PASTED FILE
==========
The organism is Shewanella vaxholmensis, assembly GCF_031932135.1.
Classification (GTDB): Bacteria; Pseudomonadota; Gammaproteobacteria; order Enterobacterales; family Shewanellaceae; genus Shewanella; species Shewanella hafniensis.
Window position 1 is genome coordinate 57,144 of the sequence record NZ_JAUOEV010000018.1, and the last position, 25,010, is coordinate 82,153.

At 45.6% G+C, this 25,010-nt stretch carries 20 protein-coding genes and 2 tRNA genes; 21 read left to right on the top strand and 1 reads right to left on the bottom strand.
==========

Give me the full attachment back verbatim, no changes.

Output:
The organism is Shewanella vaxholmensis, assembly GCF_031932135.1.
Classification (GTDB): Bacteria; Pseudomonadota; Gammaproteobacteria; order Enterobacterales; family Shewanellaceae; genus Shewanella; species Shewanella hafniensis.
Window position 1 is genome coordinate 57,144 of the sequence record NZ_JAUOEV010000018.1, and the last position, 25,010, is coordinate 82,153.

At 45.6% G+C, this 25,010-nt stretch carries 20 protein-coding genes and 2 tRNA genes; 21 read left to right on the top strand and 1 reads right to left on the bottom strand.